On Thursday, specialty retailer New York & Company (NYSE:NWY) reported an increase in its Q2 net sales of 11.2% on a year-over-year basis. The company also checked in with a 4.7% increase in comparable-store sales.

So what's the problem? Unfortunately for long-term shareholders, investors focused their attention on other financial metrics that New York & Company reported along with revised full-year guidance. But neither metrics nor guidance helped the stock as shares tumbled 15.8% on nearly five times its average trading volume.

The bad news for investors was a 45% slide in earnings per share and revised full-year guidance that now indicates an EPS range that's only about half the amount management anticipated. In its earnings call, CEO Richard Crystal noted that New York & Company was disappointed with its quarter but remained optimistic for the second half of 2007.

A decrease in gross profit as a percent of sales from 28.5% in the year-ago quarter to 26.8% this quarter dragged down EPS. Management attributes this drop to an 18% comparable store decline for the retailer's accessory line.

It has been a challenging stretch for some of the company's competitors as well. After yesterday's market close, Gap (NYSE:GPS) noted that despite an otherwise impressive quarter, its comparable-store sales fell by 5% in its Q2. And Ann Taylor Stores (NYSE:ANN) will report its earnings today but recently reported a 5% decline in its same-store sales for the month of July.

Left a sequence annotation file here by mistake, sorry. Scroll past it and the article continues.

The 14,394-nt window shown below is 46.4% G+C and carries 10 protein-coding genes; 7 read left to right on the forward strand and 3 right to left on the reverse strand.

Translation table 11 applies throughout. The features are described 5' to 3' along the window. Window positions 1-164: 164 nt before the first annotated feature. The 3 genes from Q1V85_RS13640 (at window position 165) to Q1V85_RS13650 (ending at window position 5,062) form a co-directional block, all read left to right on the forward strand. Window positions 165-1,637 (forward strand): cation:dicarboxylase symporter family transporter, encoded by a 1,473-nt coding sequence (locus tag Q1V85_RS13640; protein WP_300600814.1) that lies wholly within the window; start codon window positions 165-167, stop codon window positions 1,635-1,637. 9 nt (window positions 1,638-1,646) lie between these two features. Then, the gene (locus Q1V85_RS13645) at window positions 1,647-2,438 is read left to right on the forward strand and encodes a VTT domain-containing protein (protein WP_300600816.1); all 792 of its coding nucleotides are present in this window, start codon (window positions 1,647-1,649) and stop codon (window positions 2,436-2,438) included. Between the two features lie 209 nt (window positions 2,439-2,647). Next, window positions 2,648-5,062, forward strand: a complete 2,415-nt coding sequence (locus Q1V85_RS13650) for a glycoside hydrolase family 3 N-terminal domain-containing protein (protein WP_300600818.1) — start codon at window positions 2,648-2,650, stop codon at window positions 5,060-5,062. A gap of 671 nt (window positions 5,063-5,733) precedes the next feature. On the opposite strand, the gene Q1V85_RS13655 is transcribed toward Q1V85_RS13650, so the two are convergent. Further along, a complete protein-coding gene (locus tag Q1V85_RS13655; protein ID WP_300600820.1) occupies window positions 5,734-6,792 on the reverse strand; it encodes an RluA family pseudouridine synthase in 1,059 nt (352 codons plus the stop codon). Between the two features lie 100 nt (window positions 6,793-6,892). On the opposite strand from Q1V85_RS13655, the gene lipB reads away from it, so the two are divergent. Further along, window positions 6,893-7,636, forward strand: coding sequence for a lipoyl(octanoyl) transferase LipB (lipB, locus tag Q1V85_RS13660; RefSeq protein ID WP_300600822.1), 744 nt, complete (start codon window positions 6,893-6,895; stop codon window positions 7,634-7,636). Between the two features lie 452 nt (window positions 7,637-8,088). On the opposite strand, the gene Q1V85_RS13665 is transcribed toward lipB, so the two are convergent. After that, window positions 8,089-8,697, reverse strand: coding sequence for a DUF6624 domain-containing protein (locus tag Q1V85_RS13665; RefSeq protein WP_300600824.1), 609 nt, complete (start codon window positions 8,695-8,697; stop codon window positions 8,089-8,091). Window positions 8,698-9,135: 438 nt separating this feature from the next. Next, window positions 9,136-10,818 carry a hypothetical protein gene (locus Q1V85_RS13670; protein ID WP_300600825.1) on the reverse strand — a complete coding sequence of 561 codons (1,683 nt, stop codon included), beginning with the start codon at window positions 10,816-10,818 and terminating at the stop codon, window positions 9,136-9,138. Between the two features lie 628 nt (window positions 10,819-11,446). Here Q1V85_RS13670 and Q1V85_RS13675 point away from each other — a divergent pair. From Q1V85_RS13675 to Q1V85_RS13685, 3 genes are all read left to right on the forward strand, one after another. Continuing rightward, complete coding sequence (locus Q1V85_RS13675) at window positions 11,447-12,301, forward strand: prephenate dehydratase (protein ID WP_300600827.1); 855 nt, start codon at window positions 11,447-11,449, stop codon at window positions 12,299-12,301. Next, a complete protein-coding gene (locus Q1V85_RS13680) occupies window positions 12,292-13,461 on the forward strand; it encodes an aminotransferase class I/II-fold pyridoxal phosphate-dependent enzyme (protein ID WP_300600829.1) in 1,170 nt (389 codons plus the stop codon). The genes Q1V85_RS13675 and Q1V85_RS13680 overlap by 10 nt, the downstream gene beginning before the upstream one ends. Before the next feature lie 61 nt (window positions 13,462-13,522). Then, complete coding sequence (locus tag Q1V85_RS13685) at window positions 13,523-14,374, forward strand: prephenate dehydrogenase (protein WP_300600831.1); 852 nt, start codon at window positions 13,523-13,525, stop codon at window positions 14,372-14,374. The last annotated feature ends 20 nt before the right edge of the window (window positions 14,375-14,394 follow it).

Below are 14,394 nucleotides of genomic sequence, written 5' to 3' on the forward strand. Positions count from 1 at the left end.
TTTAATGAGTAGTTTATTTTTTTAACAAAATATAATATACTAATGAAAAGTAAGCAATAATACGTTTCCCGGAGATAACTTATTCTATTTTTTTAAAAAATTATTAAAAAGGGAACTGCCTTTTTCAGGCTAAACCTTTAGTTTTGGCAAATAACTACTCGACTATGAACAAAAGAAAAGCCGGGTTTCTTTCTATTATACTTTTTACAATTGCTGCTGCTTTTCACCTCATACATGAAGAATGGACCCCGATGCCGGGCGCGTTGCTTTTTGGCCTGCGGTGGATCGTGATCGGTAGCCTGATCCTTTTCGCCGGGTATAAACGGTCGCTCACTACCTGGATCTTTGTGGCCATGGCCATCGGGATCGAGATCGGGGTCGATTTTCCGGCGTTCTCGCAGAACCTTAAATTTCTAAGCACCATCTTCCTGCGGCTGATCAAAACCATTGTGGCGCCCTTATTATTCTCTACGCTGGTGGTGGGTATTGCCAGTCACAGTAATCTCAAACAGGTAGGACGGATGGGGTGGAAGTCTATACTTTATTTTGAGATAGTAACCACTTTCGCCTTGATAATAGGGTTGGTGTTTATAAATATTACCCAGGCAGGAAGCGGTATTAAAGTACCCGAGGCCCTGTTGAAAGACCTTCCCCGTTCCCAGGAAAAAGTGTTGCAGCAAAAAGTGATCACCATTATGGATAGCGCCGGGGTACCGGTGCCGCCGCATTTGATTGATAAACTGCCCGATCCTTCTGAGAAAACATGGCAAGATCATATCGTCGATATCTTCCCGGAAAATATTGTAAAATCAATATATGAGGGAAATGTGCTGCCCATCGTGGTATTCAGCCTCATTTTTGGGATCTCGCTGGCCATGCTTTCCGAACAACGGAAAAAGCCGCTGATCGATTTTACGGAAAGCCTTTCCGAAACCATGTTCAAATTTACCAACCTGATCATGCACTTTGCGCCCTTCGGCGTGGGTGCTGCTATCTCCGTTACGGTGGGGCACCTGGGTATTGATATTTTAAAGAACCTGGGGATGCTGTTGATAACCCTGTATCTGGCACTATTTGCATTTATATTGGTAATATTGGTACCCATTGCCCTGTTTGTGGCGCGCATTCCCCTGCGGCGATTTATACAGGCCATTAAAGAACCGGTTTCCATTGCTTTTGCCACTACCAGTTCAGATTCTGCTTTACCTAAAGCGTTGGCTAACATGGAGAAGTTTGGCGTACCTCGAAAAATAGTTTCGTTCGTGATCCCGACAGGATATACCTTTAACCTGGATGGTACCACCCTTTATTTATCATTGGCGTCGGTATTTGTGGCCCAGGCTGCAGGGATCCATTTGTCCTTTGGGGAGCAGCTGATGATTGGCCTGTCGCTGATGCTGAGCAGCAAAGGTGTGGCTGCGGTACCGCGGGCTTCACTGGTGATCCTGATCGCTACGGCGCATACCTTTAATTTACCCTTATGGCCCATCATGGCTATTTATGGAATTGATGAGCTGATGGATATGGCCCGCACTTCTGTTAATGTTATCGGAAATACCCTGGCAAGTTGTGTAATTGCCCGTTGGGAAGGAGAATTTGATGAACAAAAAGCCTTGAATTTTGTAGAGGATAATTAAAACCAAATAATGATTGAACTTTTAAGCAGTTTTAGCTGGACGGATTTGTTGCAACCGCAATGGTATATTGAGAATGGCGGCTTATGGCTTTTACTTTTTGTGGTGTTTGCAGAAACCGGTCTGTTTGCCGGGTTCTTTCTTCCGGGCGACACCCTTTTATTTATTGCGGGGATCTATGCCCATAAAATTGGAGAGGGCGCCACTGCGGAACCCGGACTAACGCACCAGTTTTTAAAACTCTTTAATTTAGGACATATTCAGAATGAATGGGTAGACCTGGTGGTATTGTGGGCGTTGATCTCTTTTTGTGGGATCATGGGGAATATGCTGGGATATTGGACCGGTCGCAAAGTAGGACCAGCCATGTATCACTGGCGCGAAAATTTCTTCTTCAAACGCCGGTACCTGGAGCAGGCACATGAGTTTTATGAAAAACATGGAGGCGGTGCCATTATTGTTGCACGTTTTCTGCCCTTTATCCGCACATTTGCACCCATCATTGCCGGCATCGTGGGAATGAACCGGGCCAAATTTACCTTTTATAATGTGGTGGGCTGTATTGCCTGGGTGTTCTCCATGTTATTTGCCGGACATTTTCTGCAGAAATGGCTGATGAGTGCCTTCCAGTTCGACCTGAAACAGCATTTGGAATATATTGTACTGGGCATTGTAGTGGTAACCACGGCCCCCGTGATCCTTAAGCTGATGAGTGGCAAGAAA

The silver lining for investors who have hung on to shares of New York & Company is that the retailer's apparel line remains strong and did not experience the margin decline suffered by the accessory line. Management anticipates opening 26 new stores in Q3 and the launch of its City Beauty line in November. Recently it hired a new chief marketing officer who, one hopes, can give the accessory line a slight makeover.

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New York & Company is a Motley Fool Hidden Gems recommendation. Gap is both an Inside Value and a Stock Advisor selection. All three market-beating newsletters are available for a free 30-day trial.

Fool contributor Billy Fisher does not own shares of any of the companies mentioned. The Fool has a citified disclosure policy.